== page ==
Families who have lost loved ones should not be alarmed or discouraged by this.  These cases will proceed just like any other medical malpractice case.  All medical malpractice cases require expert medical review and opinions to proceed.

Without the appropriate medical expert and sometimes multiple experts, the case does not get out of the gate.  In short, failure to obtain the necessary expert opinions will result in summary dismissal of the case.

Again, keep in mind that this applies to all medical malpractice cases, not just those against the VA Hospital.

Get the Case Reviewed

In cases of long delays and consequent harm to a veteran patient, chances are the medical records will show “conclusively” both medical negligence and resulting harm.

The VA is taking the position that it cannot be conclusively shown that the delays caused the deaths of veterans.  So the ball is in the court of the families who have lost a loved one.

The VA says prove it—so prove it.  In light of monumental levels of neglect that have already been established and even admitted by the VA, a review of the medical records by an expert may very well do just that.

 Diagnostic error leads the way in instances of medical negligence as well medical malpractice lawsuits.  Heart attack (myocardial infarction) misdiagnosis, along with cancer, the most frequently misdiagnosed condition.

In order to avoid the often deadly consequences of a failure to detect a heart attack, clinical practice guidelines have been established.  These guidelines call for specific diagnostic procedures that are dependent upon the condition and symptoms of the patient.

Diagnostic Rules are Important to Follow

Clinical practice guidelines have been established for many areas of medical service.  The guidelines provide for uniform procedures to minimize medical error.

In light of the scale and scope of preventable medical error, which causes up to 440,000 deaths each year, guidelines are important.  Unfortunately, there are many medical providers that simply do not follow practice guidelines.

In the event of a heart attack, a failure to follow the diagnostic guidelines often has deadly results.

Breach of Standard of Care

Medical malpractice claims require a showing that the medical providers conduct fell below the standard of care in the community.  The rule is typically construed as a locality rule meaning the standard is based upon the particular community.

In specialized areas of practice, the standard is typically nationally standard based upon guidelines established by the particular specialized medical industry group.  The issue of failed diagnosis of heart attacks would seem to cross over depending upon the nature of the care provided (i.e. primary care, emergency care, specialist care and so on).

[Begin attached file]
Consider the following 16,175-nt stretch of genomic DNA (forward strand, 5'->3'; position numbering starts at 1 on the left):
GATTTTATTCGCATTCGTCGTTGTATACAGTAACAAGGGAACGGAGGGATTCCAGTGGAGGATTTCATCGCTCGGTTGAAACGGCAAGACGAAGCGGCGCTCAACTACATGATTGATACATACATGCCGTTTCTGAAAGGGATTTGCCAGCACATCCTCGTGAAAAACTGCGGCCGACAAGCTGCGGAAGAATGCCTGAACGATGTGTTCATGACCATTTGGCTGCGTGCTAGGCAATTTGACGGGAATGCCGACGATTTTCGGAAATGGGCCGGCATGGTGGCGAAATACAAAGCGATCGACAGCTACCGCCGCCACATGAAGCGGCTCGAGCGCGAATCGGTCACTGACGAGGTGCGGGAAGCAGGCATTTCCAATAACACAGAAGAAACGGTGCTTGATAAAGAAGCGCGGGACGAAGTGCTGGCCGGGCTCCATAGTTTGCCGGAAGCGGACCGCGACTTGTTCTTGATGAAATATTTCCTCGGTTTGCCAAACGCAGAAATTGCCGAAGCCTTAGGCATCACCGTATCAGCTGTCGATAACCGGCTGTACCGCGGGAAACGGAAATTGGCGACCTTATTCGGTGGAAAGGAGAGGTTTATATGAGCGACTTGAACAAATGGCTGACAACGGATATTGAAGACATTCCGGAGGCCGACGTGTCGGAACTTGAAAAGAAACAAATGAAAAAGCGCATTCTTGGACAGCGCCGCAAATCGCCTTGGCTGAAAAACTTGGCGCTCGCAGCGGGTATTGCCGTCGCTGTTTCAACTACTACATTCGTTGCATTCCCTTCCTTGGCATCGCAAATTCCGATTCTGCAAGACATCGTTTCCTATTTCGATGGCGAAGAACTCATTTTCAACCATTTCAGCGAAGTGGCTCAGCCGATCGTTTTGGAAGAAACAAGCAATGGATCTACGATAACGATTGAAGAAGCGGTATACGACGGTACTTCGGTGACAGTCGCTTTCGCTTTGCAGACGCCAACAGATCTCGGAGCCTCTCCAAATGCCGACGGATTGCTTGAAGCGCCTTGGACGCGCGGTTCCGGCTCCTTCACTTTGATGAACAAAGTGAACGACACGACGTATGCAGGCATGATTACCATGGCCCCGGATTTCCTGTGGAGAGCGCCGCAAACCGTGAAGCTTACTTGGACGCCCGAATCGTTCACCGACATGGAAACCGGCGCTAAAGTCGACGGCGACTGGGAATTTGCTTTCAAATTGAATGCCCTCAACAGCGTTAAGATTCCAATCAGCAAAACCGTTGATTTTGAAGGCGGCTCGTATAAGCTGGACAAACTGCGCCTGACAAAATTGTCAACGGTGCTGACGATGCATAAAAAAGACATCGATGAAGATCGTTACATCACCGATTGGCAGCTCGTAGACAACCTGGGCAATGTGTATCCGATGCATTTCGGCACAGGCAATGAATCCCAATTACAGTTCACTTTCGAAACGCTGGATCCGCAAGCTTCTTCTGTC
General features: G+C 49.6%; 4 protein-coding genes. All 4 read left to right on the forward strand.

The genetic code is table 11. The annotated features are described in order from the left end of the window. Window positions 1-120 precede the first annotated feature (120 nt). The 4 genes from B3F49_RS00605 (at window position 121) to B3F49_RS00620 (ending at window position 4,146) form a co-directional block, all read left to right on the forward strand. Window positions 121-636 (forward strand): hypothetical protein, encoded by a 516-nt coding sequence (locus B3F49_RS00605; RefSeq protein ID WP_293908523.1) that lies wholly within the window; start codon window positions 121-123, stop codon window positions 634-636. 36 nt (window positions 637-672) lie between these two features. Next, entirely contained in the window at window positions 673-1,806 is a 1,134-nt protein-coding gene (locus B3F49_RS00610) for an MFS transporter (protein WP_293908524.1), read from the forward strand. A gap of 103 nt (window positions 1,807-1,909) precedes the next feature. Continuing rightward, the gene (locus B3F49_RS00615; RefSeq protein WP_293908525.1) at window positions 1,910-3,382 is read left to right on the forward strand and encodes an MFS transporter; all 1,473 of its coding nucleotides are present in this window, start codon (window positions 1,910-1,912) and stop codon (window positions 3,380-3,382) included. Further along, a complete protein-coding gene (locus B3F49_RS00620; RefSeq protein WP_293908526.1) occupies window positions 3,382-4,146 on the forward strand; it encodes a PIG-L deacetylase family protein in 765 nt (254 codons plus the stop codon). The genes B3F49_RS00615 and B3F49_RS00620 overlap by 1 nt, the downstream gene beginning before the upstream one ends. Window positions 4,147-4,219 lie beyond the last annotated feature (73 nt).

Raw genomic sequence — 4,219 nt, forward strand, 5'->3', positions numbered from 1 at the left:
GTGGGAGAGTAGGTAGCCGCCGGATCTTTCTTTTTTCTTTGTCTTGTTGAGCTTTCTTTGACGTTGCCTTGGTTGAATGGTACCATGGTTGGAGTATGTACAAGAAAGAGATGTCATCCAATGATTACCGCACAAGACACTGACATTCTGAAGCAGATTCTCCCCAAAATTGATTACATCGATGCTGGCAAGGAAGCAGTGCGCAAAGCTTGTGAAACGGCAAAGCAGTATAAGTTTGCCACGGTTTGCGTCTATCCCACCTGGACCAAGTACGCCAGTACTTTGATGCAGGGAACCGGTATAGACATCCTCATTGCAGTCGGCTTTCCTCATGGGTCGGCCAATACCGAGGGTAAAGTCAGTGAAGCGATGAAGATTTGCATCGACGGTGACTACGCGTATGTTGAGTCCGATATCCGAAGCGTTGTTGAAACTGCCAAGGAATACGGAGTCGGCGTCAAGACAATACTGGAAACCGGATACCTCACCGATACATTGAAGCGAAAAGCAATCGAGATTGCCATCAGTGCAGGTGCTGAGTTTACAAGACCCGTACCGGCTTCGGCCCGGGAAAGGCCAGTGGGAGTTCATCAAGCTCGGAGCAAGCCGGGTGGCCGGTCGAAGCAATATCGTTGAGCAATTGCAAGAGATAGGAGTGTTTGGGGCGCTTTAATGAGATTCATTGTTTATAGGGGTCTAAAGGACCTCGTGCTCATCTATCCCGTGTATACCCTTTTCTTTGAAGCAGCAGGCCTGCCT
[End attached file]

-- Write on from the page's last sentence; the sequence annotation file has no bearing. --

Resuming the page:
Primary, urgent, and emergency care will likely have elements of both local and national standards.  However, where guidelines are established, such as the diagnosis of heart attacks, clear violations of the guidelines would likely constitute medical negligence.

Diagnostic Requirements Dictated by Condition of Patient

The level of diagnostics will be dependent upon presentation of the patient.  This is in fact where many errors are made.  The symptoms of the patient do not clearly indicate heart failure so additional testing is not done.

This would seem to make sense and this is often the response of the medical provider, i.e. the symptoms did not suggest additional diagnostics.  This position is often taken and somewhat parrots the tort reform platform that too many unnecessary tests are conducted out of fear of lawsuits.

In fact, nothing could be further from the truth as evidence by the hundreds of thousands of American deaths caused each year by preventable medical error, with diagnostic errors leading the way.

Differential Diagnosis – Rule the Worst Out First

In those cases where heart failure goes undetected despite the patient’s best efforts, the records will often show that indeed additional testing was called for.

The differential diagnosis rule requires that the medical provider rule out the worst and most serious illnesses first.  Heart failure would be among those illnesses where additional cautionary testing should be done.

This is particularly so since heart failure comes with many different indicators.  They may not all line up the medical provider’s expectations regarding the degree and number of indicators that must be present.

Differential diagnosis addresses the vagaries that might be present requiring that the medical provider conduct the diagnostics necessary to rule out the most serious conditions such as heart failure.

Heart Failure Diagnostic Procedures Fall on a Continuum of Care

The basic physical exam and history are at the base of every examination regarding possible heart failure.  From there, an escalation of various tests and diagnostics will be suggested depending upon the condition and symptoms of the patient.

The challenge in these cases is determining where on that continuum the patient fell in consideration of the differential diagnosis requirements.  There are certainly those cases where it is simply a matter of judgment with the medical provider’s judgment getting the benefit of the doubt.